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Wednesday, 2 November 2011
Page: 12642

Mr SNOWDON (LingiariMinister for Veterans' Affairs, Minister for Defence Science and Personnel and Minister for Indigenous Health) (17:00): Firstly let me associate myself with the remarks of the previous speaker and for all those who have spoken in this condolence motion. I particularly want to associate my remarks with those of the Prime Minister, both in expressing my condolences to the family and friends of Captain Bryce Duffy, Corporal Ashley Birt and Lance Corporal Luke Gavin and expressing support for our mission in Afghanistan.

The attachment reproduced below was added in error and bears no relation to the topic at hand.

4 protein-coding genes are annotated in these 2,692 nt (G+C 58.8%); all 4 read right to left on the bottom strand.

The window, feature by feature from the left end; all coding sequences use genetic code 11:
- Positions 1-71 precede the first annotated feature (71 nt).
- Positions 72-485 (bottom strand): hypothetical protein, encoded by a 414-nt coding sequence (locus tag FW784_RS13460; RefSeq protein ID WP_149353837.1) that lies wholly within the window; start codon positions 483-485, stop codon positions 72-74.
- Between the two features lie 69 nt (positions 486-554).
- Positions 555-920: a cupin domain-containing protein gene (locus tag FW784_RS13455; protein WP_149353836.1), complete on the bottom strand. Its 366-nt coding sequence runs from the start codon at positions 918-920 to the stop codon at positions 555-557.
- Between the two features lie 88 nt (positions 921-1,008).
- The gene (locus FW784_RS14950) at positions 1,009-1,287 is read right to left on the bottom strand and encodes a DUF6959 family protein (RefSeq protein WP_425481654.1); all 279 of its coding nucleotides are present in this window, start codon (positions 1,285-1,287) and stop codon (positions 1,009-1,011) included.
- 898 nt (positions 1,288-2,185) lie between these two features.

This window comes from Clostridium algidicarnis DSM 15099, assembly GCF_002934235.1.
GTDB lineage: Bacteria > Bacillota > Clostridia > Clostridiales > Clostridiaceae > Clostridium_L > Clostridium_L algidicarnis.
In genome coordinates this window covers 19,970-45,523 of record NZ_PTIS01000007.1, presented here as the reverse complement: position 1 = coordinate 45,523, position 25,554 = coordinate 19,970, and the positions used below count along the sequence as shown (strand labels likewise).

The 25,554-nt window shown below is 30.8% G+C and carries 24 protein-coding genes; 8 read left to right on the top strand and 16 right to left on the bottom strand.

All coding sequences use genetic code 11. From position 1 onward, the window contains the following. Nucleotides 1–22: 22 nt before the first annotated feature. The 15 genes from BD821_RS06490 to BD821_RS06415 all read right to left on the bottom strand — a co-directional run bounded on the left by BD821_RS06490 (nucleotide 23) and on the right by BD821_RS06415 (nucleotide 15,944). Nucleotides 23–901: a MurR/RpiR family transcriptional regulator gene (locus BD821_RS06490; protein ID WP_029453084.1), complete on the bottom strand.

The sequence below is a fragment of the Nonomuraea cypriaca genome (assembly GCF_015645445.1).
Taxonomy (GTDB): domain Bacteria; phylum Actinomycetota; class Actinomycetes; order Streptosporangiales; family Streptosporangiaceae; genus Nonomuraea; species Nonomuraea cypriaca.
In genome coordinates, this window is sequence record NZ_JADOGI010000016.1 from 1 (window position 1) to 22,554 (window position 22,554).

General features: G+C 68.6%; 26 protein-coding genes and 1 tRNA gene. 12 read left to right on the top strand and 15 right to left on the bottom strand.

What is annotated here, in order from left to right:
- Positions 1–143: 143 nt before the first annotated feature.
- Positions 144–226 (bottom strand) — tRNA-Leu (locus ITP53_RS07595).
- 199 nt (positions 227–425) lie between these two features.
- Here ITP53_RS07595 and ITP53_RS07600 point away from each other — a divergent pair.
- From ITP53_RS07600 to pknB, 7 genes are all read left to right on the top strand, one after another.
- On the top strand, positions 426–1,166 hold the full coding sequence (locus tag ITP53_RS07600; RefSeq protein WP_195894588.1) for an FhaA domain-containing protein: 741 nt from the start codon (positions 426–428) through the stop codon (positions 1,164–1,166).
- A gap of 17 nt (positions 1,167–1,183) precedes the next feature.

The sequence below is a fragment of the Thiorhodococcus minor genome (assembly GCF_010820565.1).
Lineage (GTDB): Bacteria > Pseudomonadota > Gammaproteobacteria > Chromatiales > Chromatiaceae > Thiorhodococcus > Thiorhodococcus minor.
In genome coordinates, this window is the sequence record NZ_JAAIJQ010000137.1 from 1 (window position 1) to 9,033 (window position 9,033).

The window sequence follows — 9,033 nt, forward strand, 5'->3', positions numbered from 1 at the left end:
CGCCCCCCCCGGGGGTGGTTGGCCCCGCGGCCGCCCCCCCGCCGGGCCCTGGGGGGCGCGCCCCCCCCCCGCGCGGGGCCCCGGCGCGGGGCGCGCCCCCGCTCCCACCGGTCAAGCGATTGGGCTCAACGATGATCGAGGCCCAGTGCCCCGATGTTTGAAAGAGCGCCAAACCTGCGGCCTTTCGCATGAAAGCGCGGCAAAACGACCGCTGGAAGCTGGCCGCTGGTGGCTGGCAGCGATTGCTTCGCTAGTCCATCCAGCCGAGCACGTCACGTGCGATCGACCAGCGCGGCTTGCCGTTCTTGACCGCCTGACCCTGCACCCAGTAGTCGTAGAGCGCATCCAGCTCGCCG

We remember Captain Bryce Duffy. Captain Duffy was born in Sydney in 1984 and was only 26 years old. He graduated from the Royal Military College, RMC, in December 2006 and was from the 4th Field Regiment Royal Regiment of Australian Artillery based in Townsville. Captain Duffy was a dedicated officer who had held long career aspirations in the Army, having recently completed the SAS selection course—no mean feat in itself. He was passionate about his place within the Australian Defence Force and Army and always strived to serve his country in the best way possible. Captain Duffy's selfless dedication to duty was demonstrated by the fact that he had volunteered for his second tour of duty in Afghanistan at short notice after a fellow officer was wounded in action. Of him, Captain Duffy's family have said:

He was forever the consummate professional, extremely competent and very well respected by his colleagues and commanders.

He was passionate about what he did, truly believed in his cause, and always strived to serve his country in the best way possible.

Captain Duffy is survived by his partner, parents and family.